Weather Forecast


Pilot program to prevent diabetes targets lifestyle

WILLMAR -- Halfway through a new four-month, intensive lifestyle-counseling program to reduce their risk of getting type 2 diabetes, the 12 participants have lost a collective 128 pounds.

One person has managed to halve the amount of blood pressure medication he needs. Someone else has started taking walks during the work day.

Most of all, they've benefited from the support of being in a group, said Kara Ellwood, health enhancement coordinator at the Kandiyohi County Area Family YMCA.

"They feel a lot from the group atmosphere. That's what they keep saying over and over," she said. "The support is huge."

The program at the YMCA, which began in February, is part of a state pilot project to examine whether intensive group intervention is effective at preventing or delaying the onset of diabetes among people who have prediabetes.

Willmar is one of three cities -- the others are Rochester and West St. Paul -- selected for the study through the Steps to a Healthier Minnesota initiative.

People with prediabetes have blood glucose levels that are higher than normal but not high enough to qualify as diabetes. Many of them are at elevated risk of developing type 2 diabetes.

This progression doesn't have to be inevitable, however. One of the most widely cited studies, the Diabetes Prevention Program, found that with intensive individual counseling on nutrition and physical activity, people with prediabetes could reduce their three-year risk of developing diabetes by up to 58 percent.

That's the idea behind the Individuals and Communities Acting Now to Prevent Diabetes project, which the YMCA hopes to establish as one of its ongoing community health services.

It's one of the first times there's been any formal effort anywhere to prevent diabetes upstream -- at the prediabetes stage, Ellwood said.

"Minnesota is the only state doing anything with prediabetes," she said.

Local sessions are held at the YMCA once a week for 16 weeks and are led by trained facilitators.

It's a chance for the participants to get good, basic information on food and physical activity but, more importantly, for them to learn how to incorporate this into their daily routine, said Lisa Dawson. Dawson is a fitness instructor at the YMCA and nutrition counselor who is one of the three coaches for the ICAN Prevent Diabetes program.

"We emphasize lifestyle changes," she said. "It's one thing to know what to do. These people have the tools. They just don't know how to use them."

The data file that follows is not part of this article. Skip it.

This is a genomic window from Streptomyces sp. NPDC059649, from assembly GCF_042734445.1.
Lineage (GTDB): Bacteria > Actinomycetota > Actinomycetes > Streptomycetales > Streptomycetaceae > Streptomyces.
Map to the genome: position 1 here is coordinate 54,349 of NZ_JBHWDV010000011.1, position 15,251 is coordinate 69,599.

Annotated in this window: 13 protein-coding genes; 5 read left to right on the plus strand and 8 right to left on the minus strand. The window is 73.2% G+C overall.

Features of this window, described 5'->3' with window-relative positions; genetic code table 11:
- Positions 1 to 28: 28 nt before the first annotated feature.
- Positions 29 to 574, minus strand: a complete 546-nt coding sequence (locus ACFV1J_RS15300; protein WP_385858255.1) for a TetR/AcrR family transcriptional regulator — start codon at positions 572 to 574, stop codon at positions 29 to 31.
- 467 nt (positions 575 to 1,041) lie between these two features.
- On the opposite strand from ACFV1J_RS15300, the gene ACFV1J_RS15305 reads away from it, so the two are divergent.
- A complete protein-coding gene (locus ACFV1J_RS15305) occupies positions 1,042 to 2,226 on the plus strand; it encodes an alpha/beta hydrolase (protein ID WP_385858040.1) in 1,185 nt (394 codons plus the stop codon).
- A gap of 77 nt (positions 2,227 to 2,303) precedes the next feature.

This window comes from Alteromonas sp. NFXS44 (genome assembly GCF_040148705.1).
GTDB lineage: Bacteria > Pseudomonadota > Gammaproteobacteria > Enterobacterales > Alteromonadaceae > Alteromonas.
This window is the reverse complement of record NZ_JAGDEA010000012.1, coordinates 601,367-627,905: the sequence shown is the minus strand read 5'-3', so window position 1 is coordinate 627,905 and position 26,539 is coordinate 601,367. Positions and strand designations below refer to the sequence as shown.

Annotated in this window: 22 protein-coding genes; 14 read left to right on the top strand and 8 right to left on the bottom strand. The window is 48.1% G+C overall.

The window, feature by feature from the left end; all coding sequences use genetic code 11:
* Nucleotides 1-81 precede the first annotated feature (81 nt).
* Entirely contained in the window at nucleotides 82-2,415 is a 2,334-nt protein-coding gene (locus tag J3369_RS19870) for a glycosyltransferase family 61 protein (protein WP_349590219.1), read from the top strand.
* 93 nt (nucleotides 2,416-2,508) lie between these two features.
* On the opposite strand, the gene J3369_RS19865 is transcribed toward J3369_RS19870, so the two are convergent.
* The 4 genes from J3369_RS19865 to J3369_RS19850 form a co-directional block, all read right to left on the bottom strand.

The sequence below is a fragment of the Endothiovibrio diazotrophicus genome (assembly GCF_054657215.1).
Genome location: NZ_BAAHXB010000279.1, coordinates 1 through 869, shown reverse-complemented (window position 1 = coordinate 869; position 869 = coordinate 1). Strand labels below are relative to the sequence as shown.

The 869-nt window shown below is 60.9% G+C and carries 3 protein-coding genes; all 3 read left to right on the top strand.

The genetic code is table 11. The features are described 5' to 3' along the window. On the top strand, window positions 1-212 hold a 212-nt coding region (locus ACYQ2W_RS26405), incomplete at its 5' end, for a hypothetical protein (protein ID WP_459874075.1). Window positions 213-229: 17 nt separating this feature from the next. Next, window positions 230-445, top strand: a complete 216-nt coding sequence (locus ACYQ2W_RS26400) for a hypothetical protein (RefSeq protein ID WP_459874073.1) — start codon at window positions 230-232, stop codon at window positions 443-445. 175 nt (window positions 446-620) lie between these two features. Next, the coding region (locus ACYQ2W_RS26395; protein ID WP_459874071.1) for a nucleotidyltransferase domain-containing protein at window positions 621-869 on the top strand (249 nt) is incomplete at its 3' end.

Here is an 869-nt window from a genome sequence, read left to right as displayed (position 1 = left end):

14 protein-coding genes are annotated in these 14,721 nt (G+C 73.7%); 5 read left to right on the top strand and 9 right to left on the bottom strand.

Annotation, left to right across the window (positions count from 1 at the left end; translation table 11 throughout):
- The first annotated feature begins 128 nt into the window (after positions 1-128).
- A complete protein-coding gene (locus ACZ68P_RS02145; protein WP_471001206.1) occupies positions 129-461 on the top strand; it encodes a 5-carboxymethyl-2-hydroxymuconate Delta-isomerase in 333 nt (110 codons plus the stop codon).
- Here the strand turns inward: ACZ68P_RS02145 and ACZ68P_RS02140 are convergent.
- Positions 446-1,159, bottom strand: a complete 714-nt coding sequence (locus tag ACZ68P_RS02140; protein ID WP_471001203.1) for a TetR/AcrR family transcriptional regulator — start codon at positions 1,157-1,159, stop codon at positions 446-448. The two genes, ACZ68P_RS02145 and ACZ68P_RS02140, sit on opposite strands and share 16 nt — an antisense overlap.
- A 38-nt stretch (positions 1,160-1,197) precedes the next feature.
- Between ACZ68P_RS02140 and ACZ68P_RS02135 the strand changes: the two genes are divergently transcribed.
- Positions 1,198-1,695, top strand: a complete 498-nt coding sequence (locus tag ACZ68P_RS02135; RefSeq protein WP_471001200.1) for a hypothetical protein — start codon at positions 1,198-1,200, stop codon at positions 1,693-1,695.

Busy lives, work schedules and a lack of time and energy often lead to less-than-desirable health behaviors, and this can become even more entrenched as people reach middle age, when their risk of type 2 diabetes might begin to climb, Dawson said.

"Habits develop over a lifetime. It's hard to change those behaviors," she said. "It's catching up with them now and they're having to re-evaluate."

"They're realizing this is important," Ellwood agreed.

Gene Kubesh, one of the participants, called it "exactly what I needed to change my lifestyle.

"This includes not only how much you eat, but what you eat," he said. "The encouragement to exercise is also a great help. The group setting creates a lot of synergism that would not be possible by yourself."

Others in the group said they were especially motivated by the need to be accountable.

The chance to connect with other people in the same boat has been one of the most valuable aspects, Dawson said.

"You get down on yourself. The group is really finding that they're not alone," she said. "They affirm that they all are struggling with the same things."

Evaluations at the program's halfway mark suggest that group instruction is indeed an effective -- and low-cost -- way of helping people with prediabetes change their health behaviors.

Two of the participants have already met one of the program goals of losing 7 percent of their body weight, and a few more are close to that goal, Dawson said.

The program also helps participants increase their physical activity by 30 minutes each week, until they reach two and a half hours of activity a week.

Blinded data are being collected and forwarded to the Minnesota Department of Health to help track the program's effectiveness. Participants will be re-evaluated 18 months after completing the program to see whether they maintained their lifestyle changes.

Sustaining long-term change will be one of the challenges, Ellwood and Dawson said. They plan to develop a follow-up program that will allow people to check in every four to six weeks to ensure they stay on track.

A new session of ICAN Prevent Diabetes is slated to start April 25, and already three people are signed up, Ellwood said.

Based on estimates from Family Practice Medical Center and Affiliated Community Medical Centers, at least 1,100 people locally have prediabetes and are candidates for the program, Ellwood said.

"So we know the need is out there," she said. "I think the medical community is starting to realize this program is good."